I can remember living on a farm as a child. During the summers I would often spend my time in the woods or the meadows feeling as though I was simply part of nature. I remember my delight in picking bluebells in the "upper woods" and playing house in the "lower woods." Even to this day, when I am on a quiet nature walk, away from cars, phones, and computers, I feel as though I simply belong there.

However, much of my life is typical - running here and there, or working on the computer for hours on end, not even noticing what is going on around me. Or worse, I am noticing everything that is going on and it is so overwhelming that I have to work to tune it out. The goal of mindfulness is to be alert yet relaxed, while focusing on what we are doing, or rather being.

WalkinwoodsSome explain this feeling as being in the "flow." This means experiencing something in such a positive enjoyable way that distractions go unnoticed. We are so used to having to multitask, that being mindful and being in the flow, is sometimes hard to even imagine.

The following are some ideas to help start practicing mindfulness, these will improve your ability to be aware of your experiences and your feelings.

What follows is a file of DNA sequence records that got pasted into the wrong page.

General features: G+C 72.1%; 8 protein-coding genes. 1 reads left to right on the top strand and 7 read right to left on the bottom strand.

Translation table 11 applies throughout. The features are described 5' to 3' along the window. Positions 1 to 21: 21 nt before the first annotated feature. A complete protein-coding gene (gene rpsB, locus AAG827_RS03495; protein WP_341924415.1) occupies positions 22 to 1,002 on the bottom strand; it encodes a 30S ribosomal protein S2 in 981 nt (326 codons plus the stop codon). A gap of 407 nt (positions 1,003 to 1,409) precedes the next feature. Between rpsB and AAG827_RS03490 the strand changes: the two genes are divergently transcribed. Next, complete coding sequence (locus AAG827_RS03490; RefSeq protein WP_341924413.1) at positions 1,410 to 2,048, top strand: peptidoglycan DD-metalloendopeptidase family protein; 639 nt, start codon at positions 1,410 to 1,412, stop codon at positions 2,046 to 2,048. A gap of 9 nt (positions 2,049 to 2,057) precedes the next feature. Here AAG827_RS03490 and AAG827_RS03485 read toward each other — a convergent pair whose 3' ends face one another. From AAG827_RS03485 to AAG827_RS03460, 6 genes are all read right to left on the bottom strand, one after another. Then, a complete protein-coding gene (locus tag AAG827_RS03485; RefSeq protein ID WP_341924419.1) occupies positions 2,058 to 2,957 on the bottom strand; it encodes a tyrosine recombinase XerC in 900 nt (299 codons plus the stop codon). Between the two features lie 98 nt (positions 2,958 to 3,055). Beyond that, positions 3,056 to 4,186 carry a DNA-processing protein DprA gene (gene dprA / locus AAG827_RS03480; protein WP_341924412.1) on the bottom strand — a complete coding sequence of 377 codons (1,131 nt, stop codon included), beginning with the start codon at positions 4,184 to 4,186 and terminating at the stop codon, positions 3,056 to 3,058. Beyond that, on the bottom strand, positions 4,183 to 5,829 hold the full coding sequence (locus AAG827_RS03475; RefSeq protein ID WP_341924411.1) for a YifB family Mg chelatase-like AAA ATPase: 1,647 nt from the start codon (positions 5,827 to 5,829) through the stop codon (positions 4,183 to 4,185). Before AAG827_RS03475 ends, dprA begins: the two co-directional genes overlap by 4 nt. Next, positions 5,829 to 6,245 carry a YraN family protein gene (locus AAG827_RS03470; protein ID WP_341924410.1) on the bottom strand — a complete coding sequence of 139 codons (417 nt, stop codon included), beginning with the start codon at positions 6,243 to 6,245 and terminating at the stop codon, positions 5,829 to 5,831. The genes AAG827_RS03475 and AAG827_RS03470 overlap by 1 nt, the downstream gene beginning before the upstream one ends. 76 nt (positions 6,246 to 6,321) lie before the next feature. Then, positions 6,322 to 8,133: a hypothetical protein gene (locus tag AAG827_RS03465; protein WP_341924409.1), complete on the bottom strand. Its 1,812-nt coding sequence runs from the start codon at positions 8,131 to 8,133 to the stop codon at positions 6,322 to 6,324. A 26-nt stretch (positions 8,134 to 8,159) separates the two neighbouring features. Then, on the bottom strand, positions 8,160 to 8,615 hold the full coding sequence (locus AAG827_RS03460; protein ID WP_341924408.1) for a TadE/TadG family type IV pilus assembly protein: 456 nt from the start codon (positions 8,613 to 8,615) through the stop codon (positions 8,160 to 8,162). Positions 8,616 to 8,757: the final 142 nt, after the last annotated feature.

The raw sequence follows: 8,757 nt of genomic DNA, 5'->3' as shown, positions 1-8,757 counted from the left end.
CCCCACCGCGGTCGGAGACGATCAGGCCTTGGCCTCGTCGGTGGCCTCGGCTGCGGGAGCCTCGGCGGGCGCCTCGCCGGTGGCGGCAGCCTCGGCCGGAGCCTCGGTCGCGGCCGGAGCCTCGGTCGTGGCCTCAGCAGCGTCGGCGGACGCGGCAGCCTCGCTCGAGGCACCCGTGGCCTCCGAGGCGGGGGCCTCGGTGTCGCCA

• Be aware of smells, sights, and sounds around you without judgment.

  • Notice how your body feels at different times of the day or after specific activities.

  • Notice your emotional feelings. Do you feel calm, nervous or anxious, angry, or pleasantly content? What is happening in your environment?

  • When you eat, pay attention to what, when, and why you are eating. Is it because you are really hungry, or are you bored or upset? Or is it simply out of habit (eating while you watch television)

Being mindful (paying attention) can actually help you understand yourself and help in making decisions. An example might be feeling irritated for no apparent reason, but when you pay attention, you notice that you can hear two television sets on in the background, sirens blaring in the distance, and maybe an offensive smell coming from somewhere. The opposite is also important, noticing and paying attention to what actually feels good enhances your state of happiness and sense of peace.

While working with Karen's Wellness Way coaching program, you will be encouraged to pay attention and note what you actually did and felt during the day. This can give you a better understanding of why you do what you do, as well as promote a sense of well-being.


Conscious Eating: Choosing Colorful Foods

What Color is Your Food?

Cereal.berriesDo you really pay attention to whether or not you eat colorful and healthy food? Sometimes we stress eat and then consume foods that not only break down healthy cells in our bodies but cause us to gain weight that we do not want or need. Some "foods" that are available or no healthier than cardboard. The next time you reach for a snack or quick lunch pay attention to what you are actually eating. Has it been processed so thoroughly that there are no nutrients left? Choosing colorful foods (no dyes) will put you on the right path to eating healthier.